## Transcript

The goal of this lecture is to show that every symmetric matrix is orthogonally diagonalizable. Now, we spent time in the last lecture looking at the process of finding an orthogonal matrix P to diagonalize a symmetric matrix A. During the process, we can guarantee that we can find an orthonormal basis for each of the eigenspaces for A, but in the end, we always found that making a matrix P from these orthonormal basis vectors created an orthogonal matrix.

Now, since all of the vectors from our orthonormal bases would have norm 1, this feature of the columns of P is not surprising. It is also obvious that the columns of P from the same eigenspace would be orthogonal, as they are part of the same orthonormal basis. Now, the thing that separates our situation from any random diagonalization process is that the vectors from one eigenspace are orthogonal to the vectors from another eigenspace. In order to prove this crucial fact, we first want to show the following.

An n-by-n matrix A is symmetric if and only if x dot (Ay) = (Ax) dot y for all x and y in Rn.

To prove this lemma, we will need to prove both directions of the if-and-only-if statement. So first, let’s look at the direction that says that if A is symmetric, then x dotted with (Ay) will equal (Ax) dotted with y for all x and y in Rn. So we will suppose that A is symmetric, and let x and y be vectors from Rn. Then we can rewrite the dot product x dot (Ay) as the matrix product (x-transpose)(Ay). Next, we use the fact that since A is symmetric, A-transpose = A, to get that x dot (Ay) = (x-transpose)(Ay), which equals (x-transpose)(A-transpose)y. Now regrouping, we can see that (x-transpose)(A-transpose)y = ((Ax)-quantity-transpose)y, which we can write as the dot product (Ax) dot y. So we have, in fact, shown that x dotted with (Ay) = (Ax) dotted with y, as desired.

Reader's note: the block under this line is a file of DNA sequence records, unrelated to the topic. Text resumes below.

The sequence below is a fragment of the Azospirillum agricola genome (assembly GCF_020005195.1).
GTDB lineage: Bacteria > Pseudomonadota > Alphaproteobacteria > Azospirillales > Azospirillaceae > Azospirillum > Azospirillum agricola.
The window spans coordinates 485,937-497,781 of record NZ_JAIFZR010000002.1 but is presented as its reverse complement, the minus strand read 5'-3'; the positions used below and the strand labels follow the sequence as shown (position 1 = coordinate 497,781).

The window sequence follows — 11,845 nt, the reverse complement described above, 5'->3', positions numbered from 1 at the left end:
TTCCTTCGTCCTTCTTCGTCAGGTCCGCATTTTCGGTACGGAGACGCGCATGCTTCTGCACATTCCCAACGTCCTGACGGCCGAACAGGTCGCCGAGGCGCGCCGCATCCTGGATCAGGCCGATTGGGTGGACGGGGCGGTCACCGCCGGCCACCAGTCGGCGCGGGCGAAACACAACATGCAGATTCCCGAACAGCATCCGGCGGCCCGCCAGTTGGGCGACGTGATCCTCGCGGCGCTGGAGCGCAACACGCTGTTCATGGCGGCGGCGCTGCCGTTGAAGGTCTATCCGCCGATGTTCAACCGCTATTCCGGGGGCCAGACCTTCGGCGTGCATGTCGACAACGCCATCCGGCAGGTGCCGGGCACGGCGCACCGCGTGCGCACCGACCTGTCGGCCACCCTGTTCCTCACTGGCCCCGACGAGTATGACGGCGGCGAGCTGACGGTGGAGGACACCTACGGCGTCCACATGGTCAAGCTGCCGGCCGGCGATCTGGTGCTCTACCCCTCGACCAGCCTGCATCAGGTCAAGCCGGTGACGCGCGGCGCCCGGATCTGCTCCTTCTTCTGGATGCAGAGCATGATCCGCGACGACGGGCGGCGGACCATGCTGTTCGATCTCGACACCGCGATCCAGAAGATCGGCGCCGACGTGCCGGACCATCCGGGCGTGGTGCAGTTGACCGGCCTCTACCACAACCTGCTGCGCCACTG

Now we need to prove the other direction of the if-and-only-if statement, which is to say that if x dot (Ay) = (Ax) dot y for all x and y in Rn, then the matrix A is symmetric. So this time, we will suppose that x dot (Ay) = (Ax) dot y for all x and y in Rn. As before, we can rewrite these dot products as matrix products, getting that (x-transpose)(Ay) = ((Ax)-quantity-transpose)y for all x and y in Rn. What if we were to set a matrix B = (x-transpose)A, and the matrix C = the quantity (Ax)-transpose? Well, then our equality says that By will equal Cy for all y in Rn, and by a theorem way back, we know that this must mean that B = C. So that is, we’ve shown that (x-transpose)A = (Ax)-quantity-transpose. Now taking the transpose of both sides, we get that the transpose of ((x-transpose)A) equals the transpose of (Ax)-transpose, which, of course, equals Ax. So we’ve shown that Ax = ((x-transpose)A)-quantity-transpose, but this equals (A-transpose)((x-transpose)-transpose), which is simply (A-transpose)x. Now since Ax = (A-transpose)x for all x in Rn, then again, by use of our matrix property, we know that A = A-transpose, and thus, we have shown that A is symmetric.

I’m sure this lemma seems a bit weird out of context, but we will, in fact, use this lemma to prove our theorem.

If v1 and v2 are eigenvectors of a symmetric matrix A corresponding to distinct eigenvalues lambda1 and lambda2, then v1 is orthogonal to v2. Again, this simply states that if you take eigenvectors from different eigenspaces, then they will be orthogonal in the case that A is a symmetric matrix.

Let’s look at the proof of this theorem. So by the definition of eigenvalues and eigenvectors, we have that Av1 = (lambda1)v1 and Av2 = (lambda2)v2. Now, our goal is to show that v1 dot v2 = 0. Well, in what we’ll call a leap of creativity, what we’re actually going to show is that (lambda1 – lambda2)(v1 dot v2) = 0. Now, note that this is equivalent since we needed lambda1 not equal to lambda2, which means that the value (lambda1 – lambda2) is not 0, so this product of (lambda1 – lambda2) with (v1 dot v2) will equal 0 if and only if (v1 dot v2) itself equals 0.